Fuji Speedway Corporation was established in 1963, as Japan NASCAR Corporation. At first, the circuit was planned to hold NASCAR-style races in Japan. Therefore, the track was originally designed to be a 4 km (2.5 mi) high-banked superspeedway, but there was not enough money to complete the project and thus only one of the bankings was ever designed. Mitsubishi Estate Co. invested in the circuit and took over the reins of management in October 1965. Converted to a road course, the circuit opened in December 1965 and proved to be somewhat dangerous with the banked turn (named "Daiichi") regularly resulting in major accidents.
Fuji remained a popular sports car racing venue and FIA World Sportscar Championship visited the track between 1982–1988 and it was often used for national races. Speeds continued to be very high, and two chicanes were added to the track, one just past the first hairpin corner, the second at the entry to the very long, very fast final turn (300R). But even with these changes the main feature of the track remained its approximately 1.5 km (0.93 mi) long straight, one of the longest in all of motorsports.
In 2003 the circuit was closed down to accommodate a major reprofiling of the track, using a new design from Hermann Tilke. The track was reopened on April 10, 2005. The circuit hosted its first Formula One championship event in 29 years on September 30, 2007. In circumstances similar to Fuji's first Grand Prix in 1976, the race was run in heavy rain and mist and the first 19 laps were run under the safety car, in a race won by Lewis Hamilton.
The circuit has always hosted the NISMO Festival for historic Nissan racers, since the takeover and refurbishment in 2003, the event took place at TI Circuit. When the festival returned in 2005, the organisers allowed the circuit owner to bring in their Toyota 7 CanAm racer to re-enact the old Japanese GP battle. Toyota also hosts its own historic event a week before the NISMO festival called Toyota Motorsports Festival. Close to the circuit is a drifting course, which was built as part of the refurbishment under the supervision of "Drift King" Keiichi Tsuchiya. The short course nearby was built under the supervision of former works driver and Super GT team manager Masanori Sekiya and there is a Toyota Safety Education Center, a mini circuit. In addition to motorsports, Fuji also hosts the Udo Music Festival.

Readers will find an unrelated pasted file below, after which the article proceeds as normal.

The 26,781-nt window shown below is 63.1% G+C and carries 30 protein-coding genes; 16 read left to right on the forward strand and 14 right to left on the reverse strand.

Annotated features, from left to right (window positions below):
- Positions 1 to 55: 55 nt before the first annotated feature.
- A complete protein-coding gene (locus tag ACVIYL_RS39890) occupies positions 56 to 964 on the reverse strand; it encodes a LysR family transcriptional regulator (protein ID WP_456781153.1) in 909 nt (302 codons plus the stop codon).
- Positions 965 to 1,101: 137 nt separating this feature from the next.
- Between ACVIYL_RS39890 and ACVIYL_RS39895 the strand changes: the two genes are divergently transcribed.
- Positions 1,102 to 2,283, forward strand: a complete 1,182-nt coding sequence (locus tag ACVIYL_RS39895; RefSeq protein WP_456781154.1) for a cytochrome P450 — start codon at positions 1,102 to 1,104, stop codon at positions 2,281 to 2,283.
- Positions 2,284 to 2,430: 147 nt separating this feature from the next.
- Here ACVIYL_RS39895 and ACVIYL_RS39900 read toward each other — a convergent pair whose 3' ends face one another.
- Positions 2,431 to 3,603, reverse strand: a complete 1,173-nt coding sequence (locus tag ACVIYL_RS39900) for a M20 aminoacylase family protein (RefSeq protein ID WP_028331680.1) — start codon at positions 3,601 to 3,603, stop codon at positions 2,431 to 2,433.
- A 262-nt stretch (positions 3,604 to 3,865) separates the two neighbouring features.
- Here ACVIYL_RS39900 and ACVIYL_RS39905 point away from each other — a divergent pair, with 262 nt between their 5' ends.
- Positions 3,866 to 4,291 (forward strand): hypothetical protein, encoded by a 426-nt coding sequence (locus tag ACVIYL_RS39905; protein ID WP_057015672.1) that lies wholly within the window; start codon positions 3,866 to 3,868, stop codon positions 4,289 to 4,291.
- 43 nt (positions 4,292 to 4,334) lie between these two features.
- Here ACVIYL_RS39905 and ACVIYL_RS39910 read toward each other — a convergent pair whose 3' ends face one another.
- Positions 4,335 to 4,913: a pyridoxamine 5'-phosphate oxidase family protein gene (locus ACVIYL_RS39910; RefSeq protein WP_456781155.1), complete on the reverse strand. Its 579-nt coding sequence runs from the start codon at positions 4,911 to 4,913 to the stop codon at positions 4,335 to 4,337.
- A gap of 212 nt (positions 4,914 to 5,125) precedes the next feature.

The only time the circuit is run on a reverse direction is during the D1 Grand Prix round as Keiichi Tsuchiya felt the new layout meant reduced entry speed, making it less suitable for drifting. The series has hosted its rounds since 2003, with the exception of the 2004 closure, the circuit became the first to take place on an international level racetrack and the first of the three to take place on an F1 circuit. The course starts from the 300R section, slide through the hairpin, then through 100R and ends past the Coca-Cola curve. With the reprofiling, as cars no longer run downbank, entry speeds have since been reduced, the hill at the exit making acceleration difficult. As part of the 2003 renovations, most of the old banked section of track was demolished. Only a small section remains to this day..Courtesy: Wikipedia
Track Length: Fuji 1965-1974 - 3.728 miles / 5.999 km Fuji 1974-1983 - 2.709 miles / 4.360 km Fuji 1984-1985 - 2.740 miles / 4.410 km Fuji 1986-1987 - 2.740 miles / 4.410 km Fuji 1987-1988 - 2.778 miles / 4.470 km Fuji 1989-1992 - 2.778 miles / 4.470 km Fuji 1993-2002 - 2.777 miles / 4.469 km Fuji 2005-XXXX - 2.827 miles / 4.549 km
Fuji Speedway is located in the foothills of Mount Fuji, in Oyama, Suntō District, Shizuoka Prefecture, Japan. The nerest major international airport is Tokyo's Haneda (105km away) but Narita offers better transport links to Fuji. For domestic connections and flights from China and South Korea, the new Mt. Fuji Shizuoka Airport is a third option, the closest to the track at 88km. Details of the best routes to the circuit by road or rail can be found on the English language version of the circuit website. If arriving by train, there are regular buses from Gotemba Station (everyday) and Suruga-Oyama Station (weekends only). Alternatively, a taxi ride from either station takes about 20 minutes and costs around 3500 yen (one way).
|Boosters||175 Gotenba, Gotemba, Shizuoka 412-0028, Japan||+81 550-73-0135|
|Pasadena Restaurant & Bar||2093-17 Nakabata, Gotemba, Shizuoka 412-0006, Japan||+81 550-89-1484|
|Jeepney Restobar||+81 90-1861-8154|
|Bar Awake||1975 Niihash, Gotemba, Shizuoka, 412-0043, Japan||+81 550-88-8367|
|Rock Bar Z||2071-47 Niihashi, Gotemba, Shizuoka 412-0043, Japan||+81 550-88-8115|
|Meitetsu Saikan||732-1 Shimbashi, Gotemba, Shizuoka||+81-550-83-0722|
|Sosaimenka Nonomi||Tomei Ashigara SA (up) food court, 1801-1 Maenohara, Fukasawa, Gotemba, Shizuoka||+81-550-70-0105|
|Katsuei Gotemba-ten||193-2 Gumisawa, Gotemba, Shizuoka||+81-550-80-1111|
|Groun table||Gotemba kogen beer, 719 Kamiyama, Gotemba, Shizuoka||+81-550-87-5500|
|Fuku Fuku||194 Gumizawa, Gotemba, Shizuoka 412-0041, Japan||+81 550-80-1234|